Photos: Royal Ontario Museum
I recently volunteered to work in Philip Beesley’s studio for a handful of days, helping with fabrication for an upcoming Philip Beesley Architects installation — commissioned for a tour beginning in Vienna in October. The evening of my first day, I was invited to “Le Metabolism: Transforming Design on Film,” an artist talk at the Royal Ontario Museum — including a screening of the film “Le Metabolism” about the making of the ROM Dome Dress; access to the two exhibits — “Philip Beesley: Transforming Space” and “Iris van Herpen: Transforming Fashion”; and a private reception.
Just to provide further context, in their studio, I spent several days working on fabrication of the long acrylic conical spikes for the larger globes, and the smaller star/ globe pieces in acrylic and metal (the Noosphere structures) — laser printed, heat formed, meticulously constructed with tiny fasteners (joiners, tubing and acrylic nails). Twenty small acrylic globes were needed for the upcoming exhibit, although there were several larger and similar sized ones fabricated from metal as well. Each (small) globe took an entire day for one person to fabricate; medium sized globes took half a day.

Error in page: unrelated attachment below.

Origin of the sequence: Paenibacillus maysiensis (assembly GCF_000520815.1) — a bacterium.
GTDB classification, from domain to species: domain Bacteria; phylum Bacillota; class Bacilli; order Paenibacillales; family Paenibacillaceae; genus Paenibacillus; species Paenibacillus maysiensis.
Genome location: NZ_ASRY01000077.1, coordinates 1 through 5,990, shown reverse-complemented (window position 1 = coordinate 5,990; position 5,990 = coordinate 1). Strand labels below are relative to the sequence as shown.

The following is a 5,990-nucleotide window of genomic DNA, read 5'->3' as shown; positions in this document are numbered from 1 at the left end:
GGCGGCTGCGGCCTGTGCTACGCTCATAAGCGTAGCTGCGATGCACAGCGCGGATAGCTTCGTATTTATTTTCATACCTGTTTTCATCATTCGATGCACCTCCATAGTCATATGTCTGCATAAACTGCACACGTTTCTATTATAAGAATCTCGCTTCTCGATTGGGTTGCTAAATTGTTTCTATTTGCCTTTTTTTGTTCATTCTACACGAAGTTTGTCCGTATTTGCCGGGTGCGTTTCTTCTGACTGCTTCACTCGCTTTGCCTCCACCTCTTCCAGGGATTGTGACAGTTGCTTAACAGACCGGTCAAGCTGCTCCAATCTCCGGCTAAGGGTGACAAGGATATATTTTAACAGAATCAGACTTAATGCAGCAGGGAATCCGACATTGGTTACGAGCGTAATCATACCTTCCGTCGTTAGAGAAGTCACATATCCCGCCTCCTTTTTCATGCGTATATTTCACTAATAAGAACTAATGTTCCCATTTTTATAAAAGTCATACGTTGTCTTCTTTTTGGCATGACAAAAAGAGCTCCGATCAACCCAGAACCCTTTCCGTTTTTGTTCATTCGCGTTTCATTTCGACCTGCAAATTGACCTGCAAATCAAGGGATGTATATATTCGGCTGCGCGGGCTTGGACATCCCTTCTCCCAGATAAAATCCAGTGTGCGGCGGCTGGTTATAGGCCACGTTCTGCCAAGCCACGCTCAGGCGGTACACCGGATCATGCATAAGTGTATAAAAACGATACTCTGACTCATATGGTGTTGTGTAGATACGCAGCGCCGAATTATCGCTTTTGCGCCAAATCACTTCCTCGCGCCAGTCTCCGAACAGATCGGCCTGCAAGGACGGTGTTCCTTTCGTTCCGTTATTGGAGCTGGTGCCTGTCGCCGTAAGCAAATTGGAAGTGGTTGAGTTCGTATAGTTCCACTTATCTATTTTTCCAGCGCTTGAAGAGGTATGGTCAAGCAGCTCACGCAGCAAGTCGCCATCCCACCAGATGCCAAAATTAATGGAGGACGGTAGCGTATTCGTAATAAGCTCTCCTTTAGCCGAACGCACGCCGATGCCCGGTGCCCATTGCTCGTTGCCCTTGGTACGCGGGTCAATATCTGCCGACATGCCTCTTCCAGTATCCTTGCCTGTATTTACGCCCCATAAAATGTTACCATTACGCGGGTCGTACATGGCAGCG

Not only was it really insightful to see how a studio at this scale manages their workflow/ spaces for the development of int’l touring exhibitions, but it was really cool to see similar fixtures in the exhibit to what I had spent the day fabricating in their studio.